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9 out of 10 foreign students recommend studying in Czech Republic

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The Czech National Agency for International Education (DZS) released results of a research conducted among foreign university students in the Czech Republic. It was focused on evaluation of life and study quality in the Czech Republic. A representative sample of 10,248 respondents makes it the largest survey of its kind ever conducted in the Czech Republic.

Who are foreign students in the Czech Republic / Czech foreign students’ characteristics

Since 2000, when the SIMS statistics began to monitor the number of foreign university students in the Czech Republic, the number has been increasing constantly. As there are fewer Czech university students every year due to the demographic development, the share of foreign students is also growing in the total number. Currently, 16 % of university students in the Czech Republic are foreigners; almost a half of them (44.8 %) comes from Slovakia. The second most represented group are students from Russia (13.2%), followed by students from Ukraine (7.8%), Kazakhstan (4.2%) and India (2%). More than three quarters of students participating in the survey study their study programme in the Czech language. “Apart from Slovaks, students studying in Czech are mostly from the countries of the former Soviet Union, such as Russia, Ukraine or Kazakhstan, who speak Slavic languages or have a good knowledge of Russian,” Soňa Lippmann, Head of the Department of Internationalization of Studies commented.

Why foreigners choose to study in the Czech Republic

One of the examined areas was the students’ motivation to study in the Czech Republic. The answers indicate that one of the most important factors is specific study programmes (49 % of answers). In addition to the study programme, the most common reasons for deciding to study in the Czech Republic are: a specific university (46 %), the geographical location of the country (32 %), relatively low living costs (26 %), low or absent tuition fees (25 %), good security situation (20 %) and friends and family living in the Czech Republic (18 %). Regional differences can be observed in the motives for choosing to study in the Czech Republic – while Slovak students have a good knowledge of Czech universities and awareness of the quality of a particular university plays a crucial role in their decision-making, students in English study programmes emphasize the financial affordability of studying in the Czech Republic.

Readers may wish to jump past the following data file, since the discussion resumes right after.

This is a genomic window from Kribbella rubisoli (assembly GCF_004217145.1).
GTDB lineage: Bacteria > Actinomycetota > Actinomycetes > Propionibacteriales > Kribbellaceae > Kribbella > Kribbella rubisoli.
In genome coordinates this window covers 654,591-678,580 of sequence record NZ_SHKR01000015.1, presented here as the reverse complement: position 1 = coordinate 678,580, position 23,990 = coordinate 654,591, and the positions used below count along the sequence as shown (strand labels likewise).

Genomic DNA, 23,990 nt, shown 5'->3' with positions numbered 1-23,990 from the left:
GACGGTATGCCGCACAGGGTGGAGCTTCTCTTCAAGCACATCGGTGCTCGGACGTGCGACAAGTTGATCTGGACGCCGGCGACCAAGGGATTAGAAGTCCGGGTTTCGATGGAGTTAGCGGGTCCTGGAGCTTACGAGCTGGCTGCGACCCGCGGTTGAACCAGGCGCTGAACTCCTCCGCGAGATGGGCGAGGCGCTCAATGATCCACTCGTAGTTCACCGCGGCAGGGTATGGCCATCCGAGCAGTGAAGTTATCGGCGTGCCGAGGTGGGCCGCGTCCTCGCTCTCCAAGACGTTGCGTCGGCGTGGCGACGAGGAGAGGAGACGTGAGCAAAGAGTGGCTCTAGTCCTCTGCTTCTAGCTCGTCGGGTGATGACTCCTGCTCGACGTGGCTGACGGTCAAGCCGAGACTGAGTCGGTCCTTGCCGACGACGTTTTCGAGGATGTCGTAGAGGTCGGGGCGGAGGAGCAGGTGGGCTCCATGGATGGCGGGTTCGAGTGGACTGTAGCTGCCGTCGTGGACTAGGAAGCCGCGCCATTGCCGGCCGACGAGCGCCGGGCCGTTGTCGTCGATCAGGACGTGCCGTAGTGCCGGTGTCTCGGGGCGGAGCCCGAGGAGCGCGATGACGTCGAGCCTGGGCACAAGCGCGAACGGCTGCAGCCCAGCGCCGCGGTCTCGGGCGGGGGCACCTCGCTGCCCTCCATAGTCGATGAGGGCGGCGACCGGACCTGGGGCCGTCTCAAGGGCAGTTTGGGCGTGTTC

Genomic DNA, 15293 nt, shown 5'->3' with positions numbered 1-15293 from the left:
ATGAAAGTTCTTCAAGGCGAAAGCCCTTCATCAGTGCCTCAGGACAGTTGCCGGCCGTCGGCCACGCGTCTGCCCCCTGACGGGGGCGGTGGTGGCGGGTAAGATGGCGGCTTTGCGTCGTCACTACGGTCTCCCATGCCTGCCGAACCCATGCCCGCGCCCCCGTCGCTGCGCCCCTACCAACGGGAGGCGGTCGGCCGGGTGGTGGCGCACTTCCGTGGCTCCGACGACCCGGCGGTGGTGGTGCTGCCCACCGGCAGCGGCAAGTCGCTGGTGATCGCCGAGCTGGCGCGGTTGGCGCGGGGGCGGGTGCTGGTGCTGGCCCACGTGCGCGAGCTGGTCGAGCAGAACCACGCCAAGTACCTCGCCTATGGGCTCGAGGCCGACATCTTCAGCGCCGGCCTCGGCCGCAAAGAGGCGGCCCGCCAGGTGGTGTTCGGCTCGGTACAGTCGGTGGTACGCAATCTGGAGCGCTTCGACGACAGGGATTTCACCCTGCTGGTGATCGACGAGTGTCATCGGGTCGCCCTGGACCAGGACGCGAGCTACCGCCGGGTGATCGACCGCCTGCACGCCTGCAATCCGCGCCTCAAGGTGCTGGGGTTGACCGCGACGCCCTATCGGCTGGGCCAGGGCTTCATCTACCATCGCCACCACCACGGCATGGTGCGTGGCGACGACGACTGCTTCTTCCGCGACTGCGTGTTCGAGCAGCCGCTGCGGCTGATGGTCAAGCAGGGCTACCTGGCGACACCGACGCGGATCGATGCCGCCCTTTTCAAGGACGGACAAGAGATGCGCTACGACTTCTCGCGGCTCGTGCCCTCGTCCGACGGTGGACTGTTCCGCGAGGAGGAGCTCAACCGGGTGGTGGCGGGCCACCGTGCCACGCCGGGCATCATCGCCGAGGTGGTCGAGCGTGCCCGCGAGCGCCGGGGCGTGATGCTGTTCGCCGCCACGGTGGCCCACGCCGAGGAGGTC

How foreign students evaluate the study quality in the Czech Republic

International students are generally satisfied with the equipment of classrooms and laboratories (89 %) and the quality of study materials (84 %), although there is a relatively large difference between students studying in English (74% satisfaction with study materials) and Czech (88% satisfaction). Students are slightly less satisfied with faculty staff approach to their needs (75 %) – again, students studying in English are slightly less satisfied (64 % compared to 79 % of students studying in Czech) –, and also with the interconnectedness to work experience in the study programme (70% of students are satisfied or rather satisfied). “Generally, Slovak students are among the most satisfied, which may be caused mainly by linguistic and cultural proximity and similarity of the Czech and Slovak higher education systems. On the contrary, German students are the least satisfied,” Jakub Tesař, Head of the DZS higher education department explained.

Three quarters of foreign students (74 %) evaluate the share of high-quality teachers at their university as 70 % or higher. If we compare these results with the satisfaction with the quality of teaching based on the pan-European Eurostudent research , according to which a quarter of Czech students are rather dissatisfied with the quality of teaching, the overall satisfaction of foreign students is slightly higher. The best rated study fields are law, information and communication technology, and art.

Satisfaction with the students’ Czech experience is reflected in their willingness to recommend study in the Czech Republic to their friends and acquaintances. While Slovak students are generally satisfied and are therefore inclined to do so (97%), students from Western Europe are slightly less inclined to recommend study in the Czech Republic (75%), as are the students from India or the Middle East (76%). However, in general, 9 out of 10 foreign students would recommend study in the Czech Republic.

Integration of foreign students into the Czech community

We can argue that about two thirds of foreign students are successfully integrated among Czech students. Naturally, inclusion is easier for students from Slovakia; students from other countries, and especially those studying in English programmes, feel integrated rather in the community of foreign students than in the Czech student community. More than half (54%) of the students from other countries than Slovakia do not feel included among other Czech students.
A number of other aspects of living and studying in the Czech Republic were examined by the research and it‘s results were provided to the Ministry of Education, Youth and Sports and to the universities participating in the survey to help them in their internationalization concept creation.

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